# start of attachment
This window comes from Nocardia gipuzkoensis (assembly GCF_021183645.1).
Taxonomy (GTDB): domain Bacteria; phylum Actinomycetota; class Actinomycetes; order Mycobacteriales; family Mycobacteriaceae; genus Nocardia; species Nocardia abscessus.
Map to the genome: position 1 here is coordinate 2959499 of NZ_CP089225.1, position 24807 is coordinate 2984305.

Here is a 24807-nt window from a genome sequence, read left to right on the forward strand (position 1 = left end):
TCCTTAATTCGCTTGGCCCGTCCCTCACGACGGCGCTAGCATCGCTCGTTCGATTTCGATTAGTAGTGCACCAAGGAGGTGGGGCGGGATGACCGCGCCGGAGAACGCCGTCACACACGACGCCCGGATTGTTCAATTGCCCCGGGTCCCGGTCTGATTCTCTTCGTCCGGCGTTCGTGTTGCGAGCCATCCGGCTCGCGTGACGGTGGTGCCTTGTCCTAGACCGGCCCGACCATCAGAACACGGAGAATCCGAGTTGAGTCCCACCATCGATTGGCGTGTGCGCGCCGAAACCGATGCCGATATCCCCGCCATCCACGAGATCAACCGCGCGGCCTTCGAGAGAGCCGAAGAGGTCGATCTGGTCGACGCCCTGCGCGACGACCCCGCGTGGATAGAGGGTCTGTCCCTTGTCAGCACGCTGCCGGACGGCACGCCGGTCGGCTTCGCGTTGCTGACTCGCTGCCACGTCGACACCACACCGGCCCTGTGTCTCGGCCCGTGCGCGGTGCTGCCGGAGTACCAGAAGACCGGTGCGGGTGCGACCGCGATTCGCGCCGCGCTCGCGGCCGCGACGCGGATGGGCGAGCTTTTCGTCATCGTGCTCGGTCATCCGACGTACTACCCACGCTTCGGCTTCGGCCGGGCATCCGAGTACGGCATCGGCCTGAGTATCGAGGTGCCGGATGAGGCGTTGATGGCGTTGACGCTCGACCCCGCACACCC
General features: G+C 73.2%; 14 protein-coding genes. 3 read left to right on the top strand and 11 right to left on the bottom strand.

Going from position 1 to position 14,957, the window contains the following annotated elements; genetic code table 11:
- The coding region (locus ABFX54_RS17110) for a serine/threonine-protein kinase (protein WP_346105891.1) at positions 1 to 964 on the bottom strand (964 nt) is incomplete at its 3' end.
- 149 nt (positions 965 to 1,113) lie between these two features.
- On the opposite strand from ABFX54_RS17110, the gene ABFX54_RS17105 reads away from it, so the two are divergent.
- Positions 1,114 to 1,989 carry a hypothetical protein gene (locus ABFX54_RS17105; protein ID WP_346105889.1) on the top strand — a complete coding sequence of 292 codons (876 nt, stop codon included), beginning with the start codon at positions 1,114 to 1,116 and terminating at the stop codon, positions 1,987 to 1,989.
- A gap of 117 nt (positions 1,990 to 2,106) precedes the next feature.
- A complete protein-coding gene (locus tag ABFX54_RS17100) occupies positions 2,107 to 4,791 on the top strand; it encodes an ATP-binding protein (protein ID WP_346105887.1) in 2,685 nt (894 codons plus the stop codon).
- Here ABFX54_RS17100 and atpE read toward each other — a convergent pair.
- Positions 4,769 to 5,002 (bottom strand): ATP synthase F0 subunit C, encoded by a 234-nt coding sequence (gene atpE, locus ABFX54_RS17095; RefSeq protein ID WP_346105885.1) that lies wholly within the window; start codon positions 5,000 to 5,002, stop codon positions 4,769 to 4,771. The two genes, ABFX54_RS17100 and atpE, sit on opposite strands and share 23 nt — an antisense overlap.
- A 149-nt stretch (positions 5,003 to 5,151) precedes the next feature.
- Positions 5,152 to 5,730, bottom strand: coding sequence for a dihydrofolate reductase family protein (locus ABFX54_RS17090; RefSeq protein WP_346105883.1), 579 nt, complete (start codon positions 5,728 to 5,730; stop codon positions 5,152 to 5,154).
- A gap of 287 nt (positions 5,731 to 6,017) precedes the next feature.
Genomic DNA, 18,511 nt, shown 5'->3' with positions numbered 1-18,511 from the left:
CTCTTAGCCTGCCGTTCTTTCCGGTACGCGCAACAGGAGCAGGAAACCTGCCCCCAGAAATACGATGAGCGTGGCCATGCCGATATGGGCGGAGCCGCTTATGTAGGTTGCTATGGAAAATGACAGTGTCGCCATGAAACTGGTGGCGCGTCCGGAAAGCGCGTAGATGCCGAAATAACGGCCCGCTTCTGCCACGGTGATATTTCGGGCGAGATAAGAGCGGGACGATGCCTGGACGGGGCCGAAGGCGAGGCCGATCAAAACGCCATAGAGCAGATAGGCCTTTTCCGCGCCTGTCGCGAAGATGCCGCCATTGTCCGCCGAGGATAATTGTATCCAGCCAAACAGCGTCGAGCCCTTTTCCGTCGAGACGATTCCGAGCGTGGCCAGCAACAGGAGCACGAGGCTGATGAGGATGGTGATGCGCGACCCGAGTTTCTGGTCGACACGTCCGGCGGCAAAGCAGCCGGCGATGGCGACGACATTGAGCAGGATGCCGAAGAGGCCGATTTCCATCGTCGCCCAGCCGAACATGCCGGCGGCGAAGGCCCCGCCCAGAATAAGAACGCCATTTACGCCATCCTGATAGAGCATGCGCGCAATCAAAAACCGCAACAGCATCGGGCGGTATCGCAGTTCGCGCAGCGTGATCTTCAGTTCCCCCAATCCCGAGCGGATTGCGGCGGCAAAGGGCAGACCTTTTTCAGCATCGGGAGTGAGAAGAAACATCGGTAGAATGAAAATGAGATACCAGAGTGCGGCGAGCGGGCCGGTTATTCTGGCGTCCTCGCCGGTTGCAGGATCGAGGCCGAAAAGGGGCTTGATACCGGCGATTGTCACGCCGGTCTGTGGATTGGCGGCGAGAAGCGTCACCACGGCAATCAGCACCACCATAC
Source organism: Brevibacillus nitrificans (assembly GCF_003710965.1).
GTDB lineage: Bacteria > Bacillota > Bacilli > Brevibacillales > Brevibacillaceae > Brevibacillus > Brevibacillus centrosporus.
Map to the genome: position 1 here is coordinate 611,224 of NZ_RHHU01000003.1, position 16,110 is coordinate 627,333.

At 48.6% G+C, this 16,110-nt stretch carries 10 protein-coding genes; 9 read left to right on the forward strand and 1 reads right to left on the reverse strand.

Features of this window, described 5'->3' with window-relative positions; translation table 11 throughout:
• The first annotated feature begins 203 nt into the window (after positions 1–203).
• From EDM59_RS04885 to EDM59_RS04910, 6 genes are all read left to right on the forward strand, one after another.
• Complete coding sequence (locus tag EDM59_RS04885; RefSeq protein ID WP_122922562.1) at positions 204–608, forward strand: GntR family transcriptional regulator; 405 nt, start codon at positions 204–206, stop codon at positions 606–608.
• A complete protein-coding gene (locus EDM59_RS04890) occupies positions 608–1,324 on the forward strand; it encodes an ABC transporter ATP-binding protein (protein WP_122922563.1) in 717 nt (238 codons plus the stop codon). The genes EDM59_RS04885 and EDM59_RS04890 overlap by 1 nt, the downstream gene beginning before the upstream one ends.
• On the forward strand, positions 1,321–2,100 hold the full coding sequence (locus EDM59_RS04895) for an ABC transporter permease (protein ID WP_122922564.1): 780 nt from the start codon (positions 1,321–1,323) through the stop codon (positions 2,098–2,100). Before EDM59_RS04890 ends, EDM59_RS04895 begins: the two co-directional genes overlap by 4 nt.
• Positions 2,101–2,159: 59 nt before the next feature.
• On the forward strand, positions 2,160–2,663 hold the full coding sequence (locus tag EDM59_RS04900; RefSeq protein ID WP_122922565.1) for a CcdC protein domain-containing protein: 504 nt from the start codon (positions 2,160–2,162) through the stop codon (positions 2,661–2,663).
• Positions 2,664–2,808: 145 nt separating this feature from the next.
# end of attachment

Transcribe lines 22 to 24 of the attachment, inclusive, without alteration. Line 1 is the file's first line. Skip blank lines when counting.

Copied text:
GTDB lineage: Bacteria > Bacillota > Bacilli > Brevibacillales > Brevibacillaceae > Brevibacillus > Brevibacillus centrosporus.
Map to the genome: position 1 here is coordinate 611,224 of NZ_RHHU01000003.1, position 16,110 is coordinate 627,333.

At 48.6% G+C, this 16,110-nt stretch carries 10 protein-coding genes; 9 read left to right on the forward strand and 1 reads right to left on the reverse strand.